Meaning of EASE in English


I. ˈēz noun

( -s )

Etymology: Middle English ese, from Old French aise comfort, opportunity, from Latin adjacent-, adjacens neighboring place, from adjacent-, adjacens, present participle of adjacēre to lie near — more at adjacent

1. : the state of being comfortable: as

a. : freedom from pain or discomfort

with all the ease of wearing an old, comfortable … dressing gown — H.V.Gregory

a special seat mounting for ease in riding — Motor Transportation in the West

b. : freedom from care or worry : tranquillity , security

ease of mind

there is ease in the family and in the village — Abram Kardiner

c. : freedom from labor, effort, inconvenience, or burden : relaxation

shallow waters where she could swim with ease — Agnes Repplier

she took her ease on Sunday

d. : freedom from embarrassment, constraint, or formality : naturalness

he experiences ease among his friends

with an ease of manner sportsmen are apt to have — A.W.Long

2. : relief from or mitigation of discomfort, pain, constraint, or obligation

the medicine brought almost instant ease

there seemed to him to be no ease from the burdens of life

3. : facility , effortlessness

she rides a horse with ease

especially : stylistic smoothness in literary or artistic expression

the ease and polish of the best 18th century English prose


a. : easement 3

b. : an allowance of fullness that is usually placed across the back shoulders, over the bust, and about the hips in a garment to permit free motion of the body

5. : an act of easing (as of a restriction) or state of being eased (as of a market)

credit ease tends to promote buying

especially : a lowering trend in prices

the grain market showed considerable ease last week

Synonyms: see rest

- at ease

II. verb

( eased ; eased ; easing ; eases )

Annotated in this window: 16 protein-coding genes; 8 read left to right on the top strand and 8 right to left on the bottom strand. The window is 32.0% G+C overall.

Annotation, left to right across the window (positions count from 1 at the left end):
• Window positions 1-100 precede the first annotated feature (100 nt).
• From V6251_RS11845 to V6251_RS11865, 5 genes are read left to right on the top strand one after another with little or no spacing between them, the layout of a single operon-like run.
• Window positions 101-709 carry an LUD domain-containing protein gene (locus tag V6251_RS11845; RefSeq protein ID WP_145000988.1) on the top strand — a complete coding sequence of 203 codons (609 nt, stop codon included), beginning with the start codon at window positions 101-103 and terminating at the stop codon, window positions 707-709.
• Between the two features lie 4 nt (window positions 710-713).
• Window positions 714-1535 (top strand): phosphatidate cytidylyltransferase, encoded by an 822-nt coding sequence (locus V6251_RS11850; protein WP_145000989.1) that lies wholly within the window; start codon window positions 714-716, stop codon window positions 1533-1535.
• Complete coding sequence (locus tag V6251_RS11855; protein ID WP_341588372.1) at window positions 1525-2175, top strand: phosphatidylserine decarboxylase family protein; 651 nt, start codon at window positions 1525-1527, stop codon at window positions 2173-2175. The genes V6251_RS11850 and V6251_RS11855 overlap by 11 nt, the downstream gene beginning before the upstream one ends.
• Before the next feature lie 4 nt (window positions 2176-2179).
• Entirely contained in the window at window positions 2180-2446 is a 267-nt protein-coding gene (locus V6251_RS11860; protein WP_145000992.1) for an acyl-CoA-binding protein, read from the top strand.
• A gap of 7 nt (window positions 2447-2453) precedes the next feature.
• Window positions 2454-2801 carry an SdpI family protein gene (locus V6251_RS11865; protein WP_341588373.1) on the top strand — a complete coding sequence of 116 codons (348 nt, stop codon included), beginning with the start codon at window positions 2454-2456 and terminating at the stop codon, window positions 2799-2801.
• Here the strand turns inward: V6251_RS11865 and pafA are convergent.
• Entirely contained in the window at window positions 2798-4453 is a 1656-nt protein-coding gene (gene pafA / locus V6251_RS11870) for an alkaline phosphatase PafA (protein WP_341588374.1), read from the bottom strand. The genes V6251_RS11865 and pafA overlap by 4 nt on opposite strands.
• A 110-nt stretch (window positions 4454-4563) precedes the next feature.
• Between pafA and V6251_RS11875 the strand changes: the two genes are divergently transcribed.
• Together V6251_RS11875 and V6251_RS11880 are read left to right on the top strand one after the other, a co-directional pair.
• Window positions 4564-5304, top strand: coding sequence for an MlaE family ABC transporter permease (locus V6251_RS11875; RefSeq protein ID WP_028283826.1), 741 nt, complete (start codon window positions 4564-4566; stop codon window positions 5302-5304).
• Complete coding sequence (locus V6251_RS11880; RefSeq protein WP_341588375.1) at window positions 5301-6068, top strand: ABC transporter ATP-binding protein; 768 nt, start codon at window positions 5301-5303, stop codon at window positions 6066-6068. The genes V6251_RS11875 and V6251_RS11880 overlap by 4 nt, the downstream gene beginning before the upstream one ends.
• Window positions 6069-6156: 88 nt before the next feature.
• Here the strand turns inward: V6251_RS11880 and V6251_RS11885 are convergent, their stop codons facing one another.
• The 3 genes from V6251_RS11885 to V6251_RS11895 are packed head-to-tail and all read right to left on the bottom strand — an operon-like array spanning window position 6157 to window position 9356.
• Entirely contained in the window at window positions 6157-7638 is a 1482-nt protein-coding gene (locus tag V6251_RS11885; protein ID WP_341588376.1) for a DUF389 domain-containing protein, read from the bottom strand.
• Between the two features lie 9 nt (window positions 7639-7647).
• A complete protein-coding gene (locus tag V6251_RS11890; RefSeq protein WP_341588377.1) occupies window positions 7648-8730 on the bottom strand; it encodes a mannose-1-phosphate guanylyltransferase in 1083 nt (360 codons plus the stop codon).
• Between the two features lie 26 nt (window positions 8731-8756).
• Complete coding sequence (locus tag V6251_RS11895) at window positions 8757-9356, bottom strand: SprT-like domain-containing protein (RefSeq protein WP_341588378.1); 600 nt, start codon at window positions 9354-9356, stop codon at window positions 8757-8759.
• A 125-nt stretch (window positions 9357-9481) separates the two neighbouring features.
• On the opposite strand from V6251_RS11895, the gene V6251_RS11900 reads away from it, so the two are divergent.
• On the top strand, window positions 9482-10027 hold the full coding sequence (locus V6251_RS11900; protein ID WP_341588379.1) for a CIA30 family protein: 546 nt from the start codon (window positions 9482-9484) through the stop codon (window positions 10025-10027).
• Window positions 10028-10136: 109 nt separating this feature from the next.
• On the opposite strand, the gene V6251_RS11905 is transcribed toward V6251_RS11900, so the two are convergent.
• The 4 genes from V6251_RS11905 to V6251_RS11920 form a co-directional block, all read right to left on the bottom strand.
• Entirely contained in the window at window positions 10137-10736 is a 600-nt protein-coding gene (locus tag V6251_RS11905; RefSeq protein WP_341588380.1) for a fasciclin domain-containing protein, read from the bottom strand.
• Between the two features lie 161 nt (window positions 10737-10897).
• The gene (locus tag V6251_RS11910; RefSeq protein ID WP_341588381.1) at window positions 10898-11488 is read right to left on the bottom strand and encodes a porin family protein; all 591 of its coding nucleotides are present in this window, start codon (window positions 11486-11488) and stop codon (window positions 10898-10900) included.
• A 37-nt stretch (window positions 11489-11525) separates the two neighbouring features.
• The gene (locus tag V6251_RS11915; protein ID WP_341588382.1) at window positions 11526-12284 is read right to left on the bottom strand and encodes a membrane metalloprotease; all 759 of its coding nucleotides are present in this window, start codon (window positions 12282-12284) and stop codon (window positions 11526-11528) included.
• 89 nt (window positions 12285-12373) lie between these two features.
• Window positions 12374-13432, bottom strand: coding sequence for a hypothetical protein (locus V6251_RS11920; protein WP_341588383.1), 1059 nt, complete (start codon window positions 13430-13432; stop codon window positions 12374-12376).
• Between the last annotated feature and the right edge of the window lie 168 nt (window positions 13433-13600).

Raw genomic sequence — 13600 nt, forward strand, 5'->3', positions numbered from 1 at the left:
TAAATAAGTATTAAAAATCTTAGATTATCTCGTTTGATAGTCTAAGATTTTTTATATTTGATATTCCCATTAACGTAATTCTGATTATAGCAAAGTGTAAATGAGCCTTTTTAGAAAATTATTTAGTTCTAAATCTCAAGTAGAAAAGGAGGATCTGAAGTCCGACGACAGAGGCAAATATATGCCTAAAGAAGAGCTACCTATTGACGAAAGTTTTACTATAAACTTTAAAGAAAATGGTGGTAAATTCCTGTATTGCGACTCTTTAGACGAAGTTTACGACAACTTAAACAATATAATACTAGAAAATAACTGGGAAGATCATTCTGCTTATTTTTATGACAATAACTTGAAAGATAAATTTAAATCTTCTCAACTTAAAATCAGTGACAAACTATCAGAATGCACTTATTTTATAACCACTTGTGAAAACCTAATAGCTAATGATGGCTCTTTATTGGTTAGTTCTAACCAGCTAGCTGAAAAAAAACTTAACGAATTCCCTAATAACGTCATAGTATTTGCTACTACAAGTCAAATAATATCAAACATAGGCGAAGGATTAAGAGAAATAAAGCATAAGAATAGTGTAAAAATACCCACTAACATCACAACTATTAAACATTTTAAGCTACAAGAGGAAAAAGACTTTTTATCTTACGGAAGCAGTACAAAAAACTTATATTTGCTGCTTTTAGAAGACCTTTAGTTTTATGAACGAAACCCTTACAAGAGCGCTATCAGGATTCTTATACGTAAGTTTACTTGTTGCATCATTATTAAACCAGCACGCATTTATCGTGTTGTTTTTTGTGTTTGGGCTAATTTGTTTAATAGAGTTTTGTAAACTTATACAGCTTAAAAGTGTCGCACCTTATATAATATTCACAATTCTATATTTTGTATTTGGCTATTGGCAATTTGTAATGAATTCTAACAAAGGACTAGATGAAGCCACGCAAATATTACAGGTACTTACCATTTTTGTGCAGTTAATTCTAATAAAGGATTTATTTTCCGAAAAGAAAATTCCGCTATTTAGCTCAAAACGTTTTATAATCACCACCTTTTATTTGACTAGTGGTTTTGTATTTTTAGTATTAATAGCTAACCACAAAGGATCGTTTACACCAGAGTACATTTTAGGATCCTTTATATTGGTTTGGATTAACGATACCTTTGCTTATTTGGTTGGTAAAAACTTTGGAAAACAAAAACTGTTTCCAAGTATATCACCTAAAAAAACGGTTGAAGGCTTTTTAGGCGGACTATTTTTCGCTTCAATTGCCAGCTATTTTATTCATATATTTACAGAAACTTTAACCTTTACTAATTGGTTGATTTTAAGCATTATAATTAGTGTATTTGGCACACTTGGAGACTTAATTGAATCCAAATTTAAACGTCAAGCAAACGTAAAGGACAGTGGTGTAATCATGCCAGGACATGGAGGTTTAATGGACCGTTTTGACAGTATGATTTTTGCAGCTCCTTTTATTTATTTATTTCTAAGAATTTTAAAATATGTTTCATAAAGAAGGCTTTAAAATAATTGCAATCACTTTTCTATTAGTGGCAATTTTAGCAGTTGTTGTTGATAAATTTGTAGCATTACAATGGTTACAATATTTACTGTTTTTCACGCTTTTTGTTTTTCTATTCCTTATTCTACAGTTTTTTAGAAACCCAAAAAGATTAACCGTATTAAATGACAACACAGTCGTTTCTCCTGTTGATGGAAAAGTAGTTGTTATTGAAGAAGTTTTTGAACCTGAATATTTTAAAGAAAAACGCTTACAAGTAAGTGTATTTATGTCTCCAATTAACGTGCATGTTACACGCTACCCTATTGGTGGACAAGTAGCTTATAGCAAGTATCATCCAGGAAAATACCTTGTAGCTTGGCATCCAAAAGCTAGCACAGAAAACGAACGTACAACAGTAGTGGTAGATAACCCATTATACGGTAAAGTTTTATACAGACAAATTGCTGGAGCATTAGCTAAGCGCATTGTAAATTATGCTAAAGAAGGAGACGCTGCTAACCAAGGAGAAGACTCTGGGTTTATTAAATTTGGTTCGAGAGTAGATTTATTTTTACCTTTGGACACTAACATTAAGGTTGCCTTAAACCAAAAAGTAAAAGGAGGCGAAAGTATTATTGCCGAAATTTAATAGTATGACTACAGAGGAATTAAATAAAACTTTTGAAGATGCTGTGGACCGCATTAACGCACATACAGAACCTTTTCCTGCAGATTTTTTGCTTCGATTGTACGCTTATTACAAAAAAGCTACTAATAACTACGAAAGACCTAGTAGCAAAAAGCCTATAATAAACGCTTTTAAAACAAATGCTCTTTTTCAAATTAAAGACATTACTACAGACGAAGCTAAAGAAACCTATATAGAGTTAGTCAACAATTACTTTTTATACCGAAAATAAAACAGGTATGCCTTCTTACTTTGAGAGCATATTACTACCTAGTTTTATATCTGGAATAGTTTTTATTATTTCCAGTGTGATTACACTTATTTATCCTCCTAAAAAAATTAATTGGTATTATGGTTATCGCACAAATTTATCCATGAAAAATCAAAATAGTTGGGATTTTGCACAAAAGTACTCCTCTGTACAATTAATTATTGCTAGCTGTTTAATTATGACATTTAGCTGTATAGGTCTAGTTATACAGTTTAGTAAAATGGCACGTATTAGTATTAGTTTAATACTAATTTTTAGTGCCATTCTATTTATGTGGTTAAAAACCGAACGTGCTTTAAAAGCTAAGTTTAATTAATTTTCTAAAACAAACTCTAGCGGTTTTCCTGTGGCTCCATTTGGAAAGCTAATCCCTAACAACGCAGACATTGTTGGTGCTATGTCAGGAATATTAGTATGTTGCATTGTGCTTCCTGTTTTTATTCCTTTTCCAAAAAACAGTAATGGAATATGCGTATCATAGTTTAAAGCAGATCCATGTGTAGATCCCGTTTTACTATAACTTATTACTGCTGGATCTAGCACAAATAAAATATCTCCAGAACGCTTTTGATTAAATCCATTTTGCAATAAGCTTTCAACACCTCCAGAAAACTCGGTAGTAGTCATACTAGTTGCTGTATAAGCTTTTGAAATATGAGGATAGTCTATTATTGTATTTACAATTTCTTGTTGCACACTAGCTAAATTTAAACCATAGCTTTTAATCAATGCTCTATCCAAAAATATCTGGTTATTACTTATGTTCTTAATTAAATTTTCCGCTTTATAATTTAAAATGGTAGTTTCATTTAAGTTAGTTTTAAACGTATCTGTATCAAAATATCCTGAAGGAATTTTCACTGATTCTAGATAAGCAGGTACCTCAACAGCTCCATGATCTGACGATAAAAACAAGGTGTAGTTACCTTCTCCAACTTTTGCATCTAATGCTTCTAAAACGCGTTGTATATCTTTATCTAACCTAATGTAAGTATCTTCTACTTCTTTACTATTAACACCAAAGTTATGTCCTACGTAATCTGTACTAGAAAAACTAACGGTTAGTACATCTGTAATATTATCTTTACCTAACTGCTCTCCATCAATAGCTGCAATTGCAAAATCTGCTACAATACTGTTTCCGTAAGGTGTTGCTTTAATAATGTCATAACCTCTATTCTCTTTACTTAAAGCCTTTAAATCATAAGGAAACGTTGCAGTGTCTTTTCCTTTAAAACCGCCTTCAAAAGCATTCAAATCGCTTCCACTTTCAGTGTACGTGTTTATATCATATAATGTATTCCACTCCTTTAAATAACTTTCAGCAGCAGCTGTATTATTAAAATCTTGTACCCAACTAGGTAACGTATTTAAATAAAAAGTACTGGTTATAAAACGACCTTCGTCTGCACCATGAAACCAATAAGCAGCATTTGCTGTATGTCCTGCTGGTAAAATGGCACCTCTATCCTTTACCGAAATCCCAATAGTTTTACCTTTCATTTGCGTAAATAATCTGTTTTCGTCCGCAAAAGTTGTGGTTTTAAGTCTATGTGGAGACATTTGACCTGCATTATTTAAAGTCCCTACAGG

Etymology: Middle English esen, from Old French aaisier & aisier; Old French aaisier from a- (from Latin ad- ) + aisier, from aise, n.

transitive verb


a. : to free from something that pains, disquiets, or burdens : relieve especially from toil or care

eased and comforted the sick

— usually used with of

let him ease you of your troubles

b. obsolete : to provide with food and lodging : entertain

c. : to take something away from easily : rob

a pickpocket slipped up and eased him of his purse

2. : to take away : lessen , alleviate

took an aspirin to ease the pain

we cannot ease taxes while every special interest demands more money


a. : to lessen the pressure or tension of (as by slackening, lifting, or shifting)

ease the spring gently

: adjust by gradual movements so as to relieve strain or avoid injury or damage

easing himself into his chair

: maneuver gently or carefully

they eased the heavy block into position

— often used with a directional word

ease in that line

ease your clutch in slowly

he eased the bolt in carefully

b. : to moderate or reduce especially in amount, intensity, or rate of performance

easing the flow from the faucet until he could hear what she said

: make more gentle, gradual, or slow

eased his climb with a brief rest by the side of the path

often : to cause to slow down or stop

ease the car down to 20 miles an hour on this curve

c. : to adjust (fullness in a garment) by pulling, gathering, or pleating so that a longer and a shorter part join smoothly ; broadly : to provide (a garment) with requisite ease

4. : to make less difficult : facilitate


a. : to bring (a ship) into position to meet a wave bow on (as by putting the helm alee or by regulating the sails)

b. : to let (a helm or rudder) come back a little after having been put hard over

intransitive verb

1. : to give freedom or relief (as from pain or discomfort) : lessen pain or oppressiveness

a hot bath often eases and relaxes

2. : to move or pass with freedom from abruptness or awkwardness or with little resistance — sometimes used with a directional word (as along, over )

3. : moderate , slacken , diminish ; also : stop , desist — now usually used with an expletive (as off, up )

Webster's New International English Dictionary.      Новый международный словарь английского языка Webster.